When you receive a notice in the mail that you owe money, the usual name for that notice is "a bill."
Every month we get bills for our electricity, our telephone and Internet service, and our gas service. (We heat our house with gas that is piped to our home).
We also receive insurance bills and tax bills.
We are billed for many services.
We need to pay our bills. We have a good credit rating because we pay our bills on time.
If I get a bill from a doctor that I don't understand, I call the doctor's number; a recorded voice says "Press 1 to renew a prescription, 2 to make an appointment, 3 for billing."
We got a bill with a mistake in it. There was a charge on the bill for a service that hadn't been performed. We called the company to dispute the bill. The company said, "Oh, we're sorry, we'll take it off your bill. Don't pay the bill we sent you, we'll send you a new one."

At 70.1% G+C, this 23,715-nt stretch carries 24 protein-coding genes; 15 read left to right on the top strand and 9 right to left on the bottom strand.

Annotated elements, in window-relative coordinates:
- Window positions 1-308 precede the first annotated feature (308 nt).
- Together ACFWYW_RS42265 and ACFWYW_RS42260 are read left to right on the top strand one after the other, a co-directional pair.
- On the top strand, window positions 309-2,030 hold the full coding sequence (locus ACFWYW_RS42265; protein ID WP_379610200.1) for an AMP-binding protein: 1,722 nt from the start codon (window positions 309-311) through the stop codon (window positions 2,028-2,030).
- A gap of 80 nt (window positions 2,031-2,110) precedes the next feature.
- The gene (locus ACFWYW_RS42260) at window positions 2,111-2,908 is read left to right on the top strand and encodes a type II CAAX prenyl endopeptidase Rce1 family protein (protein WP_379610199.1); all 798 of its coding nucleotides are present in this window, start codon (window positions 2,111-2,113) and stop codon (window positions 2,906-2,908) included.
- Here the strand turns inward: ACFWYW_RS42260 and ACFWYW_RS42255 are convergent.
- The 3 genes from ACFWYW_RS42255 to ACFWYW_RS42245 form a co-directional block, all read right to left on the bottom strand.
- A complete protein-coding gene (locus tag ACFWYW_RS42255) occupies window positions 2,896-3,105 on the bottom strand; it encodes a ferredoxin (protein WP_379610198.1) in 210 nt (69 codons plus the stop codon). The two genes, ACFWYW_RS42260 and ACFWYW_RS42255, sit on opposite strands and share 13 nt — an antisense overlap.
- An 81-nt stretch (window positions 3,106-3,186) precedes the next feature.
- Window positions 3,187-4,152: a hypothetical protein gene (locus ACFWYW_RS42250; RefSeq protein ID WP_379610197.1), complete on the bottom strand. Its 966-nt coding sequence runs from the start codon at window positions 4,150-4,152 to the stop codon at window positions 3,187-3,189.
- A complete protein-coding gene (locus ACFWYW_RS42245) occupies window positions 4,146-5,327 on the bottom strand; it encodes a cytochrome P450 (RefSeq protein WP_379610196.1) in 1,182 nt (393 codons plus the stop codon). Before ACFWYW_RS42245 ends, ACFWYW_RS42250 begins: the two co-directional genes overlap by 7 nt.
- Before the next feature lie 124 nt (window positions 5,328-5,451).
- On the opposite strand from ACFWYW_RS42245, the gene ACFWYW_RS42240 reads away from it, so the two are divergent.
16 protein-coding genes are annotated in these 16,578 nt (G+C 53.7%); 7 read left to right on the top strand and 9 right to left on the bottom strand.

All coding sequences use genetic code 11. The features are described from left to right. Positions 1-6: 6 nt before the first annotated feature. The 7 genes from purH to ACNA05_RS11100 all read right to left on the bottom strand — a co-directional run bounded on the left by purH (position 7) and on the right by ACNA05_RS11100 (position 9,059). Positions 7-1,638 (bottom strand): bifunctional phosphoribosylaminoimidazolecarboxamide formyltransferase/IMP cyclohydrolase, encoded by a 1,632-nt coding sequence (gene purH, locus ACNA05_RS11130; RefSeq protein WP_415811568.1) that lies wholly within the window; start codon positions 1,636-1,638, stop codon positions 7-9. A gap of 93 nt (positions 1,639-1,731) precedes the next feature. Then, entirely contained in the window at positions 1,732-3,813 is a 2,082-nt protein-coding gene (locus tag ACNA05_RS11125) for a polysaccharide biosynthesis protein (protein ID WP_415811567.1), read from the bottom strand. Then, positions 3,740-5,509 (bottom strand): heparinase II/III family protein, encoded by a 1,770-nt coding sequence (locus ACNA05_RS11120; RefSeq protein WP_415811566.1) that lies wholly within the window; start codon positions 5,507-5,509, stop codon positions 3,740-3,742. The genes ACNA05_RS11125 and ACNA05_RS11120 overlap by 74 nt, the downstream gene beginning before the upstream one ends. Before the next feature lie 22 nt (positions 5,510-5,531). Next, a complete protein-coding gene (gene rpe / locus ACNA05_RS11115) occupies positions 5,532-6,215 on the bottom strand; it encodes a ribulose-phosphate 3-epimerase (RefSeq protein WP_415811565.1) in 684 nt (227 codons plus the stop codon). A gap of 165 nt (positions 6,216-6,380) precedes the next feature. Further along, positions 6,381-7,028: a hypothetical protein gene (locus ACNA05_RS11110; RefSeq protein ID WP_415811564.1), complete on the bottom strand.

When we're finished eating a meal in a restaurant, it is more common to tell the waiter "please bring us the check" but sometimes we say "please bring us the bill;" it means the same thing.
Unfortunately, the word "bill" has lots of other meanings, but I won't try to explain them.